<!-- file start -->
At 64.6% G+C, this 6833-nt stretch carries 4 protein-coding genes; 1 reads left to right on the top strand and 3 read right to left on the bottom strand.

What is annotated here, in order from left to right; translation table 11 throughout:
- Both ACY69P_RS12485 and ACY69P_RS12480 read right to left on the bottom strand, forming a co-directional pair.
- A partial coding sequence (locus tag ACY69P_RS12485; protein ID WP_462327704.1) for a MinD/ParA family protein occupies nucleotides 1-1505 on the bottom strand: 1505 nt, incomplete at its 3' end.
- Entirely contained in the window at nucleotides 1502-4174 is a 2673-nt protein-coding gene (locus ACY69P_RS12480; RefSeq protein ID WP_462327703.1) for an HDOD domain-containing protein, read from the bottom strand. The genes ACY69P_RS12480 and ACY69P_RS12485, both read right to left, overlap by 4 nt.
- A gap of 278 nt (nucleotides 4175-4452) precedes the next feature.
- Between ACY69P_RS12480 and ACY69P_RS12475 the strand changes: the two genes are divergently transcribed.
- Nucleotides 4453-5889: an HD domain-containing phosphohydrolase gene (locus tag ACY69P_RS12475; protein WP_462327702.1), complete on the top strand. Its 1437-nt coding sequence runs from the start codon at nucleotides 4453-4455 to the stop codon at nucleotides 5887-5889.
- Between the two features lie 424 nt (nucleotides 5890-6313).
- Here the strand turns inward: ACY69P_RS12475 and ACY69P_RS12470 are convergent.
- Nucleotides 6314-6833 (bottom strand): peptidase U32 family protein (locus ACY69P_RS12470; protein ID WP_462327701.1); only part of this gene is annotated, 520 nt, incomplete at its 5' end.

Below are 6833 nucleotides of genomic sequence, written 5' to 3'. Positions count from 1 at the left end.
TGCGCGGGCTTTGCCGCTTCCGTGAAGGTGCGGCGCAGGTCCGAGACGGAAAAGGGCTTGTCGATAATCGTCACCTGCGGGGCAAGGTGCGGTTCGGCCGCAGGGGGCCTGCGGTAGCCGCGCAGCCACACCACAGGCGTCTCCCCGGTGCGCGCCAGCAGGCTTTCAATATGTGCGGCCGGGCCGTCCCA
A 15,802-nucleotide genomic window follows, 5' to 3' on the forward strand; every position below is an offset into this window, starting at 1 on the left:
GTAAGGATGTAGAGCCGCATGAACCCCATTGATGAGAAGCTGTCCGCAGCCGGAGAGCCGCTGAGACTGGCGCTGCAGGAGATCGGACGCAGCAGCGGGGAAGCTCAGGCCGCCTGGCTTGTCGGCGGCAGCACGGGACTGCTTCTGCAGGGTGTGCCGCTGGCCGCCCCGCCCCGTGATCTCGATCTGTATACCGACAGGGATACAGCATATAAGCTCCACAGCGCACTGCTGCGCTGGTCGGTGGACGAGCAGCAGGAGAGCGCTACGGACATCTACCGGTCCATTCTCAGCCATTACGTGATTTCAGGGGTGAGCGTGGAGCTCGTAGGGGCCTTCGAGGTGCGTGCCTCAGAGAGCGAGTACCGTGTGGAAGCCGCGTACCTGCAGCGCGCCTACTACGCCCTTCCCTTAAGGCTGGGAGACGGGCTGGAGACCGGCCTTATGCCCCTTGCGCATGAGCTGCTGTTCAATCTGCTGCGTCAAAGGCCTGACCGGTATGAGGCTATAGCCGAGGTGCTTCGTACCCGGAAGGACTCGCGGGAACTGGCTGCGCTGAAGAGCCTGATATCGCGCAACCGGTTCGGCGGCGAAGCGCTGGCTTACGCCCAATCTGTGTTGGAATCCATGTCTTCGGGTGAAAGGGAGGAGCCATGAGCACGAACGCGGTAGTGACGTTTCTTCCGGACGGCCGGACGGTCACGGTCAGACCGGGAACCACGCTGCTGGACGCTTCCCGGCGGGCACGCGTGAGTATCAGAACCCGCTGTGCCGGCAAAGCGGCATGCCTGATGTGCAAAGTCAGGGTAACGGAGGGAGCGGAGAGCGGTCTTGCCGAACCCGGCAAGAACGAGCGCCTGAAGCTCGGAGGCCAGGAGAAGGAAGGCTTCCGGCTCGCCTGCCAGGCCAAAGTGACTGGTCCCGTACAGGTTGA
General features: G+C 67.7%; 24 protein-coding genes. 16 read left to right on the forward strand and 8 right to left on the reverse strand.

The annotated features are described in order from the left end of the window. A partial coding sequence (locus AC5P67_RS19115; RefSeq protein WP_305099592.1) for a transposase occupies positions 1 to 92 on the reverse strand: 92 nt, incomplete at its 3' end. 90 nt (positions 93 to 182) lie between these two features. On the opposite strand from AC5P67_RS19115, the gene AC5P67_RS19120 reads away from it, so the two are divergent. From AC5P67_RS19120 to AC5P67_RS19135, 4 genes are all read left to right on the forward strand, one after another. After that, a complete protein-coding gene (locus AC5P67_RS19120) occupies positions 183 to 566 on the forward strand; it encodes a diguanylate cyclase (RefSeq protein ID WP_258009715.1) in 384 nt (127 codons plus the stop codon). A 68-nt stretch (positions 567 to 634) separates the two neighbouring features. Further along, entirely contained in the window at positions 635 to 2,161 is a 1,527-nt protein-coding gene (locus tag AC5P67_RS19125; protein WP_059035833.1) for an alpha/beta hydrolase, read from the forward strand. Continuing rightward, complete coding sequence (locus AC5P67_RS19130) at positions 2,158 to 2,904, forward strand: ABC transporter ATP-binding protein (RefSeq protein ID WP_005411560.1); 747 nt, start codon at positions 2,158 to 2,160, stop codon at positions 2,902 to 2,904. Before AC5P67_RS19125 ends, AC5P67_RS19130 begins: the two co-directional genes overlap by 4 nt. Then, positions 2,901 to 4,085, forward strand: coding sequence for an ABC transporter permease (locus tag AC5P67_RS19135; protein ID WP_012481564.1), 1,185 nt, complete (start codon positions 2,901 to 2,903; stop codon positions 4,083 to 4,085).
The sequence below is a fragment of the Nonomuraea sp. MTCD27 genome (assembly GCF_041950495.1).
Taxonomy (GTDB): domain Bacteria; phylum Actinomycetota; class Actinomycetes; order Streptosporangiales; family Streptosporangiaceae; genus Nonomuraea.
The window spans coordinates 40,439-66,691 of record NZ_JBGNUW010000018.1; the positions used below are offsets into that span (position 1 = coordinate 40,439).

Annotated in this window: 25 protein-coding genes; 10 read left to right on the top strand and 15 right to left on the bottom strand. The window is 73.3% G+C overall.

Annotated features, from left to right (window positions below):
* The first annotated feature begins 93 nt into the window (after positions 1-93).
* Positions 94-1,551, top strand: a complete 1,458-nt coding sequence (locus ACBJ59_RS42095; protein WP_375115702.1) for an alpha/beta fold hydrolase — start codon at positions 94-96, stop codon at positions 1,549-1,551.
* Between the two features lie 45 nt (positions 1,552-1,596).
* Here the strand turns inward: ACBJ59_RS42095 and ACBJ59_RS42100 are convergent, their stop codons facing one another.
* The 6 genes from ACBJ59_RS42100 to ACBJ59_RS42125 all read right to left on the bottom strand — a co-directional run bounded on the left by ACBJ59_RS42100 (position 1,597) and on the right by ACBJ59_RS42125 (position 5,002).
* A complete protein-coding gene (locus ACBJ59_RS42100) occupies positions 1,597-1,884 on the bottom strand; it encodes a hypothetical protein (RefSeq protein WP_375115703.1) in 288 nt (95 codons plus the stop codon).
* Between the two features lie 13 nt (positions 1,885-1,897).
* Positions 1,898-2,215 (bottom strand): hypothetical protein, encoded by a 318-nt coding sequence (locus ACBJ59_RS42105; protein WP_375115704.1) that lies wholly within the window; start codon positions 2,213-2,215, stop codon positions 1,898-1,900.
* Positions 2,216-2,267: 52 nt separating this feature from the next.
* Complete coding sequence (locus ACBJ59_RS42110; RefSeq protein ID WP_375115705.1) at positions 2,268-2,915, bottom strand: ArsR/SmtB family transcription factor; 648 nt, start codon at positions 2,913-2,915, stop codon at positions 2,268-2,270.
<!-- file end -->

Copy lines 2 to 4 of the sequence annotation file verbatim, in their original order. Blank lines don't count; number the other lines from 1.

What is annotated here, in order from left to right; translation table 11 throughout:
- Both ACY69P_RS12485 and ACY69P_RS12480 read right to left on the bottom strand, forming a co-directional pair.
- A partial coding sequence (locus tag ACY69P_RS12485; protein ID WP_462327704.1) for a MinD/ParA family protein occupies nucleotides 1-1505 on the bottom strand: 1505 nt, incomplete at its 3' end.